Offline OTV Booster

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Re: Starship Ocean Platform; Advantages and Difficulties
« Reply #44 on: 01/04/2021 04:41 pm »
Having been on a submarine launching a couple SLBM’s I can say they are quite loud even a hundred + feet under water.

Elon mentioned no legs on SH, maybe caught with a derrick while hovering next to the platform. No need barge or transfer crane. I suggested this in jest many years ago on Selenian Boondocks

Hrm, Saipem 7000 is getting a little long in the tooth, wonder if she's coming up for sale...
Whoo, that is one impressive piece of hardware. [size=78%]https://en.m.wikipedia.org/wiki/Saipem_7000[/size]


And it can lay pipe up to 24".

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Offline Bananas_on_Mars

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Re: Starship Ocean Platform; Advantages and Difficulties
« Reply #45 on: 01/04/2021 06:15 pm »
Someone at another site concern-trolled the idea of “marine noise pollution.” Assuming the exhaust goes straight into the water, offshore SH launches would inject enormous amounts of acoustic energy into the ocean, on a regular schedule.

Not sure what to think about that.

Curtain wall bubbles was what I heard suggested.

A ring of seabed emplaced pipes/valves/nozzles that can inject large quantities of air into the seawater. They start doing this just before ignition, with sufficient time for the bubbles to rise to the surface from the seafloor. Tne nozzles are close enough together that there is little or no pure water between bubbles

This supposedly forms a curtain wall that will attenuate soundwaves a lot.

I can't remember where I heard this or whether it's ever been done at this scale. It would take a LOT of compressed air, that's for sure!

OK NVM:
This came up in another thread some time ago and bubble curtains look like something that may work.
https://canadianpond.ca/air-bubble-curtains-bubble-tubing/?gclid=Cj0KCQiAoab_BRCxARIsANMx4S69fEEKqsHe-TrqYN1TYomIJXgiVHAZoXrtWGmVJO3suaPcEW57lTkaAht0EALw_wcB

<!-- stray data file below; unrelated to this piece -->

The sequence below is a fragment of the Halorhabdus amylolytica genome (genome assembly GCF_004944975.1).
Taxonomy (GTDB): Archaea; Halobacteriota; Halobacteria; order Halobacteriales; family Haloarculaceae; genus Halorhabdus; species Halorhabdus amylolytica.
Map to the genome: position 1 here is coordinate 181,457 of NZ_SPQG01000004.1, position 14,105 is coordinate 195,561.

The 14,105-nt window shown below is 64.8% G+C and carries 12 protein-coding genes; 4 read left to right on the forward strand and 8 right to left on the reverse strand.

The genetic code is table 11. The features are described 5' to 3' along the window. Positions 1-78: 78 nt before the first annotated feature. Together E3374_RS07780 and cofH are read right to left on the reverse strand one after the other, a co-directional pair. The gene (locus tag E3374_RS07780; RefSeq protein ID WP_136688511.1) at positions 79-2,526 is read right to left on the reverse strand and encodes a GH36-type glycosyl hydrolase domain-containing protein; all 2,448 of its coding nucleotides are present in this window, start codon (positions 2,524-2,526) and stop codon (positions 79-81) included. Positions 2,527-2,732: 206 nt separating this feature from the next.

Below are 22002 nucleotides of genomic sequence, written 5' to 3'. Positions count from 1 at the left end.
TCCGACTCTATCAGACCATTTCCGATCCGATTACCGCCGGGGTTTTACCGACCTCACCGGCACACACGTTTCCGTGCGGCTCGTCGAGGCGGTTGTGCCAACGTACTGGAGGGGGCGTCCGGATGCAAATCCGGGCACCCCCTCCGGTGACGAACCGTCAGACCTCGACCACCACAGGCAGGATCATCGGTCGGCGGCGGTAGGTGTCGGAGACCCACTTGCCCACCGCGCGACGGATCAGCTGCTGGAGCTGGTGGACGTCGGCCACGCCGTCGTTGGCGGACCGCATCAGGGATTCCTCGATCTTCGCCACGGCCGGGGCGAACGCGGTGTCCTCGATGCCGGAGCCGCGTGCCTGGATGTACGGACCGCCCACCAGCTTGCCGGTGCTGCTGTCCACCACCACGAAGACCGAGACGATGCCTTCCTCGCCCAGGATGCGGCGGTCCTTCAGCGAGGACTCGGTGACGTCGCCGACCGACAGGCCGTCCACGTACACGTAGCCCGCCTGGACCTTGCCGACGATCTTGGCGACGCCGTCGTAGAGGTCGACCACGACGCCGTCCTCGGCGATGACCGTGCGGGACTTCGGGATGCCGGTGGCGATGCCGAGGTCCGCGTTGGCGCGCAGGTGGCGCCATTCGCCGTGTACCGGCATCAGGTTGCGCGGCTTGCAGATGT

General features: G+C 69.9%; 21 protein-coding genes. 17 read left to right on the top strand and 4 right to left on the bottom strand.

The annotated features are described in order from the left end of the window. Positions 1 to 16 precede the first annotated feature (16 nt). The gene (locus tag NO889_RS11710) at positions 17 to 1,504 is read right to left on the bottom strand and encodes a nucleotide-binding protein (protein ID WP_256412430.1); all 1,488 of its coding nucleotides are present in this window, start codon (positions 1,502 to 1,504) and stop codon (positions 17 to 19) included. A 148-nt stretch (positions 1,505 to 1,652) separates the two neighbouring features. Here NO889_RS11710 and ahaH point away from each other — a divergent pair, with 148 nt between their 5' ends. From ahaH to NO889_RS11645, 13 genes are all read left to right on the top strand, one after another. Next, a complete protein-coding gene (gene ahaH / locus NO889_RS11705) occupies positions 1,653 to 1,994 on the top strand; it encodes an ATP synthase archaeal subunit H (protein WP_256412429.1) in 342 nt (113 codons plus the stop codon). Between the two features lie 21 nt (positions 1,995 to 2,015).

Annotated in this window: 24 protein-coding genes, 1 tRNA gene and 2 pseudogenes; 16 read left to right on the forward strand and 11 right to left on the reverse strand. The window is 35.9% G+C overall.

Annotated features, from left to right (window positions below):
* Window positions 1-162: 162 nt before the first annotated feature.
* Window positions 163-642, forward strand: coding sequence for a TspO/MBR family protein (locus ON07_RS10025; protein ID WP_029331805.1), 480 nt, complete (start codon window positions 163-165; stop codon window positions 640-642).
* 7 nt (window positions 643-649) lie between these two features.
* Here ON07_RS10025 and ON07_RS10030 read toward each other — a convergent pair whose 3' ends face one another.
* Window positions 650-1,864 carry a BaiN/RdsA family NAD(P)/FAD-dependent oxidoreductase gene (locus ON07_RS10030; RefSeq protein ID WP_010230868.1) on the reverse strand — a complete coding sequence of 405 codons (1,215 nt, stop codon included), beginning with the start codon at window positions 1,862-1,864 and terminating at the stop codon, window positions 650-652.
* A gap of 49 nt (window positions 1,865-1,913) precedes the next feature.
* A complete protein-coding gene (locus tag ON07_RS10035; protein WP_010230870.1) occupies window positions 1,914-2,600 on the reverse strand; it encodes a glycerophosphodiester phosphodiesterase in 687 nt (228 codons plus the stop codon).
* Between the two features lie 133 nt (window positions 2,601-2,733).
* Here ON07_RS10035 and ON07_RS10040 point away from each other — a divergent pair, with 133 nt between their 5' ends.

Ninja'ed again :)
Also have a look at the Prairie-Masker System on warships.

https://en.wikipedia.org/wiki/Prairie-Masker

Bubble curtains attenuate sound by making water somewhat „compressible“. It doesn’t have to be a continuous wall of gas. I think it might be advantageous to have multiple rings.

The other objection i have is that they might build a platform with a flame diverter so that the exhaust gases are redirected parallel to the surface. And they can use huge amounts of sea water to take energy out of the exhaust gases.

Offline Asteroza

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Re: Starship Ocean Platform; Advantages and Difficulties
« Reply #46 on: 01/05/2021 06:46 am »
Someone at another site concern-trolled the idea of “marine noise pollution.” Assuming the exhaust goes straight into the water, offshore SH launches would inject enormous amounts of acoustic energy into the ocean, on a regular schedule.

Not sure what to think about that.

Curtain wall bubbles was what I heard suggested.

A ring of seabed emplaced pipes/valves/nozzles that can inject large quantities of air into the seawater. They start doing this just before ignition, with sufficient time for the bubbles to rise to the surface from the seafloor. Tne nozzles are close enough together that there is little or no pure water between bubbles

This supposedly forms a curtain wall that will attenuate soundwaves a lot.